In doing research on another subject, I ran across this article, a part of which I’ve excerpted below.
- It wasn’t my fault!
Rationalization and projection of blame attempt to distance the addict from the consequences of his (actually, of his addiction’s) actions.
- You’re not so pure yourself!
Following the adage that “the best defense is a good offense” the addict seeks to turn the tables and distract attention from himself by “attacking the attacker….”
- Trust me – I know what I am doing!
The addict, blinded to reality by his own denial, attempts to reassure those who have begun to wonder about his judgment….
- I’m not nearly as bad as OTHER people!
An almost universal addictive rationalization. The addict compares himself to people who are in his opinion in far worse shape….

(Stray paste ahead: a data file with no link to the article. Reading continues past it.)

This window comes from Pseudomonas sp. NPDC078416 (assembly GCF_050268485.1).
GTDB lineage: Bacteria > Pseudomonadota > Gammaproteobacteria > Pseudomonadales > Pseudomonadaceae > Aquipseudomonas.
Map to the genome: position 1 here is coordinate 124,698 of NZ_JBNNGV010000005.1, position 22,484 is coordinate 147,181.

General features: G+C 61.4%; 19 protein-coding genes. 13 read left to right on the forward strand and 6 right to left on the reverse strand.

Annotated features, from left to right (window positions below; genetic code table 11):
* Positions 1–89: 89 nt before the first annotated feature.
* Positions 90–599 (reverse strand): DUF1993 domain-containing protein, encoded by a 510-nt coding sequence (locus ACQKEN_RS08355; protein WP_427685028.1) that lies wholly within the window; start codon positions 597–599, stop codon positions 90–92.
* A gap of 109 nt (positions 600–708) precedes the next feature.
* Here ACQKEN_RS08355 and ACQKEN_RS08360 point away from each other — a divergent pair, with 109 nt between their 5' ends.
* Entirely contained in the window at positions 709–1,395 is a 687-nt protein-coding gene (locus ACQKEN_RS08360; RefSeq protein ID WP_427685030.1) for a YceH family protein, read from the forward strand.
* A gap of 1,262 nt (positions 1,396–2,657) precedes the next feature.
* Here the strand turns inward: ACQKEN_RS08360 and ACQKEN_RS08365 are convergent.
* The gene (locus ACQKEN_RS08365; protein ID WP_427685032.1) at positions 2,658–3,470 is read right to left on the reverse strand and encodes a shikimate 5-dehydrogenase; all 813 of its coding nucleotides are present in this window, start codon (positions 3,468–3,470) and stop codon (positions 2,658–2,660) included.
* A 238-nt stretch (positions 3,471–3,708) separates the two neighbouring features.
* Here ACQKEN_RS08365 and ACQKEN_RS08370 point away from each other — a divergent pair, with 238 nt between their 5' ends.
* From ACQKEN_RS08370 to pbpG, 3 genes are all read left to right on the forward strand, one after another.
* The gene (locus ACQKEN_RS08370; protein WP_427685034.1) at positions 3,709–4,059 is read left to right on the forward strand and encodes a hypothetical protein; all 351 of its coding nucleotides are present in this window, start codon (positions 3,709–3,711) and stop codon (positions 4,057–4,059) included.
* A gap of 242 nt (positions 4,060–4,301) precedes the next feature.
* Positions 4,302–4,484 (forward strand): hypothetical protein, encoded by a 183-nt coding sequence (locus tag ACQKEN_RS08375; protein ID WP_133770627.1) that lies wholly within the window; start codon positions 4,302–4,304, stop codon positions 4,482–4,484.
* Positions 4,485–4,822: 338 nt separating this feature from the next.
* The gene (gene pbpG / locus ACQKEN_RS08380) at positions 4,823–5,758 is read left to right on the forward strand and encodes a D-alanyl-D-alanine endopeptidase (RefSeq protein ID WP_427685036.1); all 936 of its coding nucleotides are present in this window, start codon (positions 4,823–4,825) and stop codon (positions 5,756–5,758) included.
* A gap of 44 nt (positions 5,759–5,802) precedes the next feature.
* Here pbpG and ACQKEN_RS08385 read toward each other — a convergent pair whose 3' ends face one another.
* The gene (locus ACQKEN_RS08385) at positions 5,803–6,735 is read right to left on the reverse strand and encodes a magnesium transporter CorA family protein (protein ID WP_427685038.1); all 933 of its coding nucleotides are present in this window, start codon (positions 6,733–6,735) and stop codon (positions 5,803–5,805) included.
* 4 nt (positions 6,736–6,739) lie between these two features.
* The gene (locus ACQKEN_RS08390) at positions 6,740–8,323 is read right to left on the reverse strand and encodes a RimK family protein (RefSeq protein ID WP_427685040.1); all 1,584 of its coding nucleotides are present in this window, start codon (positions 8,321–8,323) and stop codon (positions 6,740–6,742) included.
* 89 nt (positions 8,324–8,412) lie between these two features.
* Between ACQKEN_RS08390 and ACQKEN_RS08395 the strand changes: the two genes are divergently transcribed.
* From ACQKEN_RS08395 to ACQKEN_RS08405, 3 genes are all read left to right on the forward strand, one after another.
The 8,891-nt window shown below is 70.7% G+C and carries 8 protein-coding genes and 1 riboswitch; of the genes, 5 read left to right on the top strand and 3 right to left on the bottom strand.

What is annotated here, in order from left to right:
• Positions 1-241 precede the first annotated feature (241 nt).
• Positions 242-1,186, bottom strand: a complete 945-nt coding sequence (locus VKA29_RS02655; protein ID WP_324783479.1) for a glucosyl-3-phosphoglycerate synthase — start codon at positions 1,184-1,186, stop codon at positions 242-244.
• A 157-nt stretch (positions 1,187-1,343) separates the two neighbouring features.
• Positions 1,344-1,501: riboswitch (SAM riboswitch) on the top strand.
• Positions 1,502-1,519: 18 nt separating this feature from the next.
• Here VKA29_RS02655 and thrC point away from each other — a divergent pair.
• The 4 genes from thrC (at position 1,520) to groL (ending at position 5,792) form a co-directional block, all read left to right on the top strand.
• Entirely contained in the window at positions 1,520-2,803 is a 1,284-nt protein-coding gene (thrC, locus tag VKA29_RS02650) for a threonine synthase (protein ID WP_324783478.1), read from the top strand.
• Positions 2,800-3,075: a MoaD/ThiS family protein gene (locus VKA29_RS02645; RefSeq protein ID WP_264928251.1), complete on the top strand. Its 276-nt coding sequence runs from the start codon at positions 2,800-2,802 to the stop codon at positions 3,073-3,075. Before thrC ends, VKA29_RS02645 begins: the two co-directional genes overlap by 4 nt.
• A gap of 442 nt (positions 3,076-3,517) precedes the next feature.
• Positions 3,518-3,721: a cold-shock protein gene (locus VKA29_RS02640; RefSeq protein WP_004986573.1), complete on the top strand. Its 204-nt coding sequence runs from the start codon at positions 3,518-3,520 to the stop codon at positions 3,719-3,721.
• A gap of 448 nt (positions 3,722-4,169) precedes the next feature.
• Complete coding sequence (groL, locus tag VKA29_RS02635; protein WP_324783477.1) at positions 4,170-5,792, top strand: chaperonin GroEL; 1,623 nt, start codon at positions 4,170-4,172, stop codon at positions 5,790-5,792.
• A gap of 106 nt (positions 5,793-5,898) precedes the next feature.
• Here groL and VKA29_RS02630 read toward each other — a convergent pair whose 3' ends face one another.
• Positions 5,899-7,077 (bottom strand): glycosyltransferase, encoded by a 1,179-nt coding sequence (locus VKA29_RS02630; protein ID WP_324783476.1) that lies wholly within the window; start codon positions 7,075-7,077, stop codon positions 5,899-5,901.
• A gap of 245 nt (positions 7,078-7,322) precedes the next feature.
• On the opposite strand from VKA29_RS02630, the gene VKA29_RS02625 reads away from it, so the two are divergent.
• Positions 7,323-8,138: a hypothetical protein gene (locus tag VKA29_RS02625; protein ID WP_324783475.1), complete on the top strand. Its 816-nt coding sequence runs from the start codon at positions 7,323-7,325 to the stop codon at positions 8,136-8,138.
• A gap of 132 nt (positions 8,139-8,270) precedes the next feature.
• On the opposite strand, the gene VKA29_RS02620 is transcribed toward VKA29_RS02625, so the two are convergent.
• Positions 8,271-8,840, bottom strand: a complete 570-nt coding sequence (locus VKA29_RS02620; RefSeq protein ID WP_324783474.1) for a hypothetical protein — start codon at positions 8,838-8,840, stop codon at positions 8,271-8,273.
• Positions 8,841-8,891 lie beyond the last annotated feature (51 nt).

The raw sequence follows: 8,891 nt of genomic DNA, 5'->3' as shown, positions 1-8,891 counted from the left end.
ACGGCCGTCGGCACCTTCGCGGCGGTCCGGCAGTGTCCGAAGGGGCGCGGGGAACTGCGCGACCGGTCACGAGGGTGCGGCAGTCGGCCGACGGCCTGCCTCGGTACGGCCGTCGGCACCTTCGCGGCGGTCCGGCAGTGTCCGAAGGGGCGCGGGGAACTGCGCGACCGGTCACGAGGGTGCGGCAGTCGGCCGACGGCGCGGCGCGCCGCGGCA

- Look at all I have done for you! or This is the thanks I get!
Another “guilt trip” designed to disarm or deflect criticism of addictive behavior.
- Now is not a good time to stop!
Another nearly universal addictive rationalization. “I’ll quit tomorrow” is a familiar addictive refrain. The time never seems quite right to stop – even though the addict may be or seem to be perfectly sincere in his determination
Do any of these excuses sound familiar in today’s political arena?